Aquaporin 11 in the developing mouse submandibular gland

EUROPEAN JOURNAL OF ORAL SCIENCES, Issue 1 2010
Helga S. Larsen
Larsen HS, Ruus A-K, Schreurs O, Kanli Galtung H. Aquaporin 11 in the developing mouse submandibular gland. Eur J Oral Sci 2010; 118: 9,13. 2010 The Authors. Journal compilation 2010 Eur J Oral Sci Several aquaporins (AQPs) have been detected in mature and embryonic mammalian salivary glands (AQP1 and AQP3,AQP8). However, AQP11 has, to our knowledge, never before been described in salivary glands, but is known to be important in, for example, kidney development in mice. We therefore thought it relevant to investigate if AQP11 was present during salivary organogenesis. The submandibular salivary gland (SMG) from CD1 mice was studied during prenatal development and early postnatal development, and also in young adult male and female mice. The expression trend of the AQP11 transcript was detected using the reverse transcription,polymerase chain reaction (RT-PCR), and the temporal,spatial pattern was observed using in situ hybridization. The AQP11 transcript was first detected at embryonic day 13.5 and showed a more or less constitutive expression trend during the prenatal and early postnatal SMG development. Spatial studies demonstrated that the AQP11 transcript was present in the developing and mature duct structures at all stages studied. In the end pieces, the AQP11 transcript was reduced during glandular development. Our results point to an important role for AQP11 during salivary gland development. [source]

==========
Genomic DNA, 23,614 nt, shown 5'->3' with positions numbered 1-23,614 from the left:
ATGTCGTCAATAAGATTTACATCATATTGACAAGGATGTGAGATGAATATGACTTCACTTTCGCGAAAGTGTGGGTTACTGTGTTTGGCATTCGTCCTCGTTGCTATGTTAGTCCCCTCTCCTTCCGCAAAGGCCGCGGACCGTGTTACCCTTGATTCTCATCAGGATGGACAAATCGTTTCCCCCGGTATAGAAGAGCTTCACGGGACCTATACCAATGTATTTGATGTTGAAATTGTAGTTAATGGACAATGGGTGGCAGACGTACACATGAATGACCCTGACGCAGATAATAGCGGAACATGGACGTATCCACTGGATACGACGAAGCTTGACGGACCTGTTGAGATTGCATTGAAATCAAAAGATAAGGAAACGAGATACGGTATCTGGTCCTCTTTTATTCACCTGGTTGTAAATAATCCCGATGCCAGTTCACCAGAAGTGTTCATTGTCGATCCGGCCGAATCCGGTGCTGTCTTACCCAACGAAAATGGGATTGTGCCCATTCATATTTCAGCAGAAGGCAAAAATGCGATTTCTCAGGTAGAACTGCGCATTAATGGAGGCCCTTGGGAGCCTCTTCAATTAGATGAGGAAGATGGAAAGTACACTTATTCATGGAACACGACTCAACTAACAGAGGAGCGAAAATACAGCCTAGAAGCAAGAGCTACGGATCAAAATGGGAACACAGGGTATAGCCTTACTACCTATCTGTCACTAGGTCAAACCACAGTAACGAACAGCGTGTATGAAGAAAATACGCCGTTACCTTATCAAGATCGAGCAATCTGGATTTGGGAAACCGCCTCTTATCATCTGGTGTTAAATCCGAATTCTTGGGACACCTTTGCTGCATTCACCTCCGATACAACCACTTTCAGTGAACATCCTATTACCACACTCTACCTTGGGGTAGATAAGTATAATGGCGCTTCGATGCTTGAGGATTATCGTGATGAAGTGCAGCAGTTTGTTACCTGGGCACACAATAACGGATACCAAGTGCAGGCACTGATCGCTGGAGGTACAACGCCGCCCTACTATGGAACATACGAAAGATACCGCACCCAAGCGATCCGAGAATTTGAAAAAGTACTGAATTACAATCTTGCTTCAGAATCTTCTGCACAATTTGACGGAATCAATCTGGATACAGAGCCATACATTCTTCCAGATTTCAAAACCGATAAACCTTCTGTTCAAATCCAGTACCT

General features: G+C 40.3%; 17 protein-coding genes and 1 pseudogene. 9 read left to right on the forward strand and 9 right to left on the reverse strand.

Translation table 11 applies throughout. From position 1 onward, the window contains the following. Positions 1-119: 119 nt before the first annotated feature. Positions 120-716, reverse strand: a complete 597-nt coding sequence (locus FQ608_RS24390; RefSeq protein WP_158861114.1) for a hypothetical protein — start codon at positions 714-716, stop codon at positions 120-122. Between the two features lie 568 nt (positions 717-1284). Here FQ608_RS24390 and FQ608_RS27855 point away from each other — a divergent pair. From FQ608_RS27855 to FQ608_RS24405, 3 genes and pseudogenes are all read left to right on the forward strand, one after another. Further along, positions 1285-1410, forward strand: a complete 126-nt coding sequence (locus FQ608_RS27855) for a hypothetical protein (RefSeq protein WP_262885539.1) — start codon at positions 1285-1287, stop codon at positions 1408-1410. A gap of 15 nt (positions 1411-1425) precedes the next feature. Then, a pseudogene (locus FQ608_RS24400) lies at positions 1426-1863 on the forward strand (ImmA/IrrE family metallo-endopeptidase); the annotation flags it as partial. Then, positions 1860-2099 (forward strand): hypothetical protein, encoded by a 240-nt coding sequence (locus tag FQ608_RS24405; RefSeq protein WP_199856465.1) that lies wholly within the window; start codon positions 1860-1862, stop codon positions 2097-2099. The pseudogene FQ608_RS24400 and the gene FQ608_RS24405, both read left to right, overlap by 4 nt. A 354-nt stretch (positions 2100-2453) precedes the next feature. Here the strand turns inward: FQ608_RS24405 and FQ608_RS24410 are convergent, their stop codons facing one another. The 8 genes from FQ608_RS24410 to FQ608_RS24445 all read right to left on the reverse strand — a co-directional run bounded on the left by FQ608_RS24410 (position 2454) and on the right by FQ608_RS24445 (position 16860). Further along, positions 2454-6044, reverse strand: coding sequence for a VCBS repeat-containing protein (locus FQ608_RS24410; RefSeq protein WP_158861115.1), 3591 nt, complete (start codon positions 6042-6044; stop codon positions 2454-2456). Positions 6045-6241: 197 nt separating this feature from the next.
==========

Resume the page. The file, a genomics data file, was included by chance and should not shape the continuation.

Further insights into the role of angiotensin II in kidney development

CLINICAL PHYSIOLOGY AND FUNCTIONAL IMAGING, Issue 4 2006
Daina Lasaitiene
Summary Over the past decade, compelling studies have highlighted the fundamental role of the renin,angiotensin system (RAS) in renal development and long-term control of renal function and arterial pressure. The present review provides an update of the understanding of how the RAS controls nephrogenesis and nephrovascular development. In addition, the investigations linking the perinatal development of RAS inhibition-induced renal dysmorphology and establishment of adult blood pressure are discussed. [source]